Red chilli powder – 1/2 tsp
Dry roasted Coriander powder – 1/4 tsp
Dry roasted Cumin seed powder – 1/8 tsp
Kasuri methi – 1 tbsp
Salt – to taste
Frozen green peas – 1/4 cup
Lemon juice –2 tbsp
Garam masala powder  – 1/4 tsp
Cilantro – 1 tbsb, finely chopped

Method:

1. Prepare the filling just as you prepare for Samosas.
2. Defrost the frozen puff pastry sheets according to directions. Using a pizza slicer, cut a sheet horizontally in the center. Then again cut the sheet vertically into 3 strips. Place a small ball of the filling on one side of each strip. Cover with the other side of the strip and gently seal the sides. Brush with some cold milk and bake according to instructions. Serve warm along with tomato ketchup.

This is my second entry to the The Hyderabadi Ramadan Food Festival that I am hosting on my blog.
For more details about the event, click here.

Luv,
Mona

Aloo kay Samosay

Chai shops, bakeries, mithaiwala shops, cart vendors, chat bhandars along the length and breadth of the Indian subcontinent, all sell these magical pastries. Originated and traveled to India possibly from the Middleeast, Samosas are triangular pastries, a popular street food, usually stuffed with minced meat, or a potato mixture. They are the usual appetizers that make their presence at the Nizami Hyderabadi meals, and also enjoyed throughout India and also all over the world by everyone. Samosas are also very famous in Toronto and loved by people here.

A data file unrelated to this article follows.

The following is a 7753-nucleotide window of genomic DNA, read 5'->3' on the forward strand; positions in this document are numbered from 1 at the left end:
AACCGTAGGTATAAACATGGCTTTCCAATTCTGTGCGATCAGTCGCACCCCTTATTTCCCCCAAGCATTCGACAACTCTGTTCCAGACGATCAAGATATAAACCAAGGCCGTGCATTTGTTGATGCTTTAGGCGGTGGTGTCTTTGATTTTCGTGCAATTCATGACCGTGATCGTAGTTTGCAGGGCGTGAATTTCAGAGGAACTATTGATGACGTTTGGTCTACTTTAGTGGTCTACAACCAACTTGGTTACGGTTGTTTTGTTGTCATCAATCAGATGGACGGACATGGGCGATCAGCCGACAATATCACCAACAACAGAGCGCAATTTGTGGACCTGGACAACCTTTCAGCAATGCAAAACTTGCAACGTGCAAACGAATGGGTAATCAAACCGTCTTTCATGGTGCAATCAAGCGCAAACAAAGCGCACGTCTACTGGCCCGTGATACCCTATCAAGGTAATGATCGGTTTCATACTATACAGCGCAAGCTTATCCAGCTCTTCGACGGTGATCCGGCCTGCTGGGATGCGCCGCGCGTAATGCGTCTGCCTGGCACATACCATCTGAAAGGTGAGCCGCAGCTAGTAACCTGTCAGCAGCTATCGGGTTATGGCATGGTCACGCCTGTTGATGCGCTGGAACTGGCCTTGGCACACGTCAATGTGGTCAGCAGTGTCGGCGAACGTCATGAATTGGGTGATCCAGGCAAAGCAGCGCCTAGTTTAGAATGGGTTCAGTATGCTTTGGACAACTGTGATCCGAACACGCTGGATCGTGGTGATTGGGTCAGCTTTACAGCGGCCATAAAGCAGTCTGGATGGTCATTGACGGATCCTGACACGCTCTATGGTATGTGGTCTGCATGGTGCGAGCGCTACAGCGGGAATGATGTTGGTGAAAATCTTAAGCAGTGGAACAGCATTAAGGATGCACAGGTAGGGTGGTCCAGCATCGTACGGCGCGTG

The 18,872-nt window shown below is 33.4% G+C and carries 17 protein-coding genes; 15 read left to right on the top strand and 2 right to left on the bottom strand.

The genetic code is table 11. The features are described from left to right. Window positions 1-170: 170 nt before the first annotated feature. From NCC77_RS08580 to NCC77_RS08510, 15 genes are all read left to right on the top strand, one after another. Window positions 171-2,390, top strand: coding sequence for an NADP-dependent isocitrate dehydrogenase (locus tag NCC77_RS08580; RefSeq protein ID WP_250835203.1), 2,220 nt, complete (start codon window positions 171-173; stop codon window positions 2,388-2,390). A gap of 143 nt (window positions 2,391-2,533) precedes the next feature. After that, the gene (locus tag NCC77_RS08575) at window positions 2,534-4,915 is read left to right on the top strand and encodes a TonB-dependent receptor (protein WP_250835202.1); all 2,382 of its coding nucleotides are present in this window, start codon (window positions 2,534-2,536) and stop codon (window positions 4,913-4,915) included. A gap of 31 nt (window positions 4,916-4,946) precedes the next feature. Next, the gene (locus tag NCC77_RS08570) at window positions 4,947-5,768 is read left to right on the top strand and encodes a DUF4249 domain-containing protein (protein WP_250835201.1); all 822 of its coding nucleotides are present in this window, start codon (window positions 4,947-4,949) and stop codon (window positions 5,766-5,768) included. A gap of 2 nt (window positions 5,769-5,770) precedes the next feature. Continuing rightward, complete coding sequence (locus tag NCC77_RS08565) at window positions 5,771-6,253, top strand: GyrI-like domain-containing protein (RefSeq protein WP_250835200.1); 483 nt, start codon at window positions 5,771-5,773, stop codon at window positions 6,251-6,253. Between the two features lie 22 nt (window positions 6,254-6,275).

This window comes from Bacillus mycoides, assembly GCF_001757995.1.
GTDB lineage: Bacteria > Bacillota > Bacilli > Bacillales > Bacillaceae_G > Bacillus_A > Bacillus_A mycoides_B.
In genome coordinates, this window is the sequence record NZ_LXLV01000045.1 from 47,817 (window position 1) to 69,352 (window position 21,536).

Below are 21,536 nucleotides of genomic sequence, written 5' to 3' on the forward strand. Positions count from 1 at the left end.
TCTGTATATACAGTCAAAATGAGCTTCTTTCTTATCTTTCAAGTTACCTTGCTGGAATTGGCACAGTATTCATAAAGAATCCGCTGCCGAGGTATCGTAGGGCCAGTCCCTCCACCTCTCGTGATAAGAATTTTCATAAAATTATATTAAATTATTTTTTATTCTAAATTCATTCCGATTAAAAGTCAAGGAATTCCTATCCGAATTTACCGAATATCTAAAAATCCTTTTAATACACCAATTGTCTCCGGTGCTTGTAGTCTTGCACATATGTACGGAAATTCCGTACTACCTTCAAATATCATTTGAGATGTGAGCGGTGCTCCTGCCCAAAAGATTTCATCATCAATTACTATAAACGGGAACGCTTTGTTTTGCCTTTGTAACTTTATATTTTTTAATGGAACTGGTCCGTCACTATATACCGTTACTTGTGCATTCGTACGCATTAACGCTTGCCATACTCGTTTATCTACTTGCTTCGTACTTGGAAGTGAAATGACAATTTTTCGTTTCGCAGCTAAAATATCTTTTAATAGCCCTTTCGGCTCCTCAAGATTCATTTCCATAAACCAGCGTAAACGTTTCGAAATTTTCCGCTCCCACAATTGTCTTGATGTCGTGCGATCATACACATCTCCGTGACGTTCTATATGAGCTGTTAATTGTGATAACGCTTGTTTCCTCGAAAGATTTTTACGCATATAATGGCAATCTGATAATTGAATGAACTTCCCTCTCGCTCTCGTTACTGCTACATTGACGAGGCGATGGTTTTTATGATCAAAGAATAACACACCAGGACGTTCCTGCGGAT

Samosas – ready to be eaten

This classic Indian snack food appears in different avatars and types within the Hyderabad city, and also all over India with minor regional variations, some differing in the fillings used, others varying in shapes. For example Luqmi, a rectangular qimah-minced meat stuffed appetizer commonly eaten in Hyderabad, is a royal cousin of samosa. Other regional variants of samosas include the sambusak, samusak or shingara etc.